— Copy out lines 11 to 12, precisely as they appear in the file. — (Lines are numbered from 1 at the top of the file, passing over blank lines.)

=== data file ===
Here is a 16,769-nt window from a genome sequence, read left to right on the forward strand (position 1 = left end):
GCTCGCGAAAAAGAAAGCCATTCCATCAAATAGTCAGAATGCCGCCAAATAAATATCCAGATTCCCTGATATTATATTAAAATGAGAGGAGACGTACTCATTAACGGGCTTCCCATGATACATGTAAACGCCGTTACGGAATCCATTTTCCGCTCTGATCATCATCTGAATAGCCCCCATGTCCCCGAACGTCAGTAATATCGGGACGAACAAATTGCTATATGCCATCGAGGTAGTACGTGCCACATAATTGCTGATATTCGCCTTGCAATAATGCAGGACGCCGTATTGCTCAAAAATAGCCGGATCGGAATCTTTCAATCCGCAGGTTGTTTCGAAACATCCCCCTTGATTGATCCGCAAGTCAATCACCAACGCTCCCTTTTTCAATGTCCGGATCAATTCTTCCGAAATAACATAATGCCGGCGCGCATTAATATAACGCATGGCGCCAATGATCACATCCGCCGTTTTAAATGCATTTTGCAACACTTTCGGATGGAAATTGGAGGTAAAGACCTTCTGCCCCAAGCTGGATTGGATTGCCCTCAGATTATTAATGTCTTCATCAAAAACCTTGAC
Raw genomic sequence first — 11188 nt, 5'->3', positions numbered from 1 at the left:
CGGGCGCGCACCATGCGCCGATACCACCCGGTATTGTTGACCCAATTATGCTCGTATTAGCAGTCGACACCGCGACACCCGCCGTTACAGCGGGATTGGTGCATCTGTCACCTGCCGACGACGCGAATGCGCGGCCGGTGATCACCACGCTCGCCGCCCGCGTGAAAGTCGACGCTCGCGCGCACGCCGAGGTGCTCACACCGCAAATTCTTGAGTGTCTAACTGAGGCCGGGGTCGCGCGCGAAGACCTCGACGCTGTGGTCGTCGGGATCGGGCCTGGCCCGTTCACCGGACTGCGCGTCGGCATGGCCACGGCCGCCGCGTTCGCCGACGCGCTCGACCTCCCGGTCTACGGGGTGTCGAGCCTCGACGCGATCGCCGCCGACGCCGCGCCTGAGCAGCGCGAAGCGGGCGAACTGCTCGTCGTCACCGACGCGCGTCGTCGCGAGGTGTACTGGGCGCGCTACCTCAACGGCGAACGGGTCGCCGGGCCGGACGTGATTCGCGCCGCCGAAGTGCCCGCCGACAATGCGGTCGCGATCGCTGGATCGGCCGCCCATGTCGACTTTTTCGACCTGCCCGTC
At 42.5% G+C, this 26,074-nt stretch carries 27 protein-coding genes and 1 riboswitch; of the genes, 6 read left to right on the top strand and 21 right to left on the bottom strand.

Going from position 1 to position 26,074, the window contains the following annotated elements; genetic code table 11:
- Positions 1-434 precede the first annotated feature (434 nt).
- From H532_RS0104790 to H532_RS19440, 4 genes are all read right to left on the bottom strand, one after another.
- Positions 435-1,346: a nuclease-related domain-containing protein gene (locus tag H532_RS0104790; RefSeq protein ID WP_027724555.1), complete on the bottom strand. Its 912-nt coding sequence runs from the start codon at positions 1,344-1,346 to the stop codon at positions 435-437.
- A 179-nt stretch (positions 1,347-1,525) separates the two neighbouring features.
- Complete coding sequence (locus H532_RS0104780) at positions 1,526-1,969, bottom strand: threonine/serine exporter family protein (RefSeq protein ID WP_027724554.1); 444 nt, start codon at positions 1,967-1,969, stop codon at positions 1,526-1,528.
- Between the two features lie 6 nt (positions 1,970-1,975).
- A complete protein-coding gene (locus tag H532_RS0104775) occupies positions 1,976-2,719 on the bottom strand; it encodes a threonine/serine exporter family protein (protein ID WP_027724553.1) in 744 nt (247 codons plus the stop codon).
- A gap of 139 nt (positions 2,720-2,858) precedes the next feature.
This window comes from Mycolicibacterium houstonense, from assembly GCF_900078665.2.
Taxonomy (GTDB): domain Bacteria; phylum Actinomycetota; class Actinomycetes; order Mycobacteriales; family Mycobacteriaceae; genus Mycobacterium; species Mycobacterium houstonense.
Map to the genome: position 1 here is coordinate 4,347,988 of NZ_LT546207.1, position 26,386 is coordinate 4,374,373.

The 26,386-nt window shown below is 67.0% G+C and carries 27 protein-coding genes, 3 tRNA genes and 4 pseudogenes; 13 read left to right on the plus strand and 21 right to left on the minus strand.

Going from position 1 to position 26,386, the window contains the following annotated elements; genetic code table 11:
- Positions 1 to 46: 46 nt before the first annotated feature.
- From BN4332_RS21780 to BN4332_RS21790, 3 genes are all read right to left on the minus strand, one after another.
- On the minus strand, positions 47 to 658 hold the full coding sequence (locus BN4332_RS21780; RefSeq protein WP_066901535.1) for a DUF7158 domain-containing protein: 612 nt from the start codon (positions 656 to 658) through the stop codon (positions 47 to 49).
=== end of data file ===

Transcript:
- Complete coding sequence (locus H532_RS0104780) at positions 1,526-1,969, bottom strand: threonine/serine exporter family protein (RefSeq protein ID WP_027724554.1); 444 nt, start codon at positions 1,967-1,969, stop codon at positions 1,526-1,528.
- Between the two features lie 6 nt (positions 1,970-1,975).